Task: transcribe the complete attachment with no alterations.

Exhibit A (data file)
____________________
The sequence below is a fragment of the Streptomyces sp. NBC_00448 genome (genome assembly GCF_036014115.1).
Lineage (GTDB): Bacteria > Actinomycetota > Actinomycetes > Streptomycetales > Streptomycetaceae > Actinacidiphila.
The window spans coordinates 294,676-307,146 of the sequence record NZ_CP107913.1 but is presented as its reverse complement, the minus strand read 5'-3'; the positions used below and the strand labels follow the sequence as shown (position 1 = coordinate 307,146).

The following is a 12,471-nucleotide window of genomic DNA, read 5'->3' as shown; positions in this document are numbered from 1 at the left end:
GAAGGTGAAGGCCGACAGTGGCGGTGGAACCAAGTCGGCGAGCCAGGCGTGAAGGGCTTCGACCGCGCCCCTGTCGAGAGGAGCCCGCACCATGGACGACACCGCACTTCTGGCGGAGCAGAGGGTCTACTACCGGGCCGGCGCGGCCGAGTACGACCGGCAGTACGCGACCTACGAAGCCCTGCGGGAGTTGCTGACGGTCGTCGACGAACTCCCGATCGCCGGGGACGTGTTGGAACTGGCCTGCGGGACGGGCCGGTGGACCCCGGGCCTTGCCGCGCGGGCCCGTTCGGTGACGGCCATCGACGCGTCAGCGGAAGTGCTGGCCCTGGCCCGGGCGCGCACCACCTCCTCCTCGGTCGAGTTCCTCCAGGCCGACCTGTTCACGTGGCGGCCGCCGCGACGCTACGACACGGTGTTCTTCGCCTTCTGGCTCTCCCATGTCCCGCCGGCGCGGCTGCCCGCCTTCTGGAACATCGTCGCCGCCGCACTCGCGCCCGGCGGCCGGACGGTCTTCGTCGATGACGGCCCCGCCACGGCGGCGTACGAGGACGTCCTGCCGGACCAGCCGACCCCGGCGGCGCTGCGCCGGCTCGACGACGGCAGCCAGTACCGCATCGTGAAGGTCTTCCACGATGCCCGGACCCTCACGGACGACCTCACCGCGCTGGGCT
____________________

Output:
The sequence below is a fragment of the Streptomyces sp. NBC_00448 genome (genome assembly GCF_036014115.1).
Lineage (GTDB): Bacteria > Actinomycetota > Actinomycetes > Streptomycetales > Streptomycetaceae > Actinacidiphila.
The window spans coordinates 294,676-307,146 of the sequence record NZ_CP107913.1 but is presented as its reverse complement, the minus strand read 5'-3'; the positions used below and the strand labels follow the sequence as shown (position 1 = coordinate 307,146).

The following is a 12,471-nucleotide window of genomic DNA, read 5'->3' as shown; positions in this document are numbered from 1 at the left end:
GAAGGTGAAGGCCGACAGTGGCGGTGGAACCAAGTCGGCGAGCCAGGCGTGAAGGGCTTCGACCGCGCCCCTGTCGAGAGGAGCCCGCACCATGGACGACACCGCACTTCTGGCGGAGCAGAGGGTCTACTACCGGGCCGGCGCGGCCGAGTACGACCGGCAGTACGCGACCTACGAAGCCCTGCGGGAGTTGCTGACGGTCGTCGACGAACTCCCGATCGCCGGGGACGTGTTGGAACTGGCCTGCGGGACGGGCCGGTGGACCCCGGGCCTTGCCGCGCGGGCCCGTTCGGTGACGGCCATCGACGCGTCAGCGGAAGTGCTGGCCCTGGCCCGGGCGCGCACCACCTCCTCCTCGGTCGAGTTCCTCCAGGCCGACCTGTTCACGTGGCGGCCGCCGCGACGCTACGACACGGTGTTCTTCGCCTTCTGGCTCTCCCATGTCCCGCCGGCGCGGCTGCCCGCCTTCTGGAACATCGTCGCCGCCGCACTCGCGCCCGGCGGCCGGACGGTCTTCGTCGATGACGGCCCCGCCACGGCGGCGTACGAGGACGTCCTGCCGGACCAGCCGACCCCGGCGGCGCTGCGCCGGCTCGACGACGGCAGCCAGTACCGCATCGTGAAGGTCTTCCACGATGCCCGGACCCTCACGGACGACCTCACCGCGCTGGGCT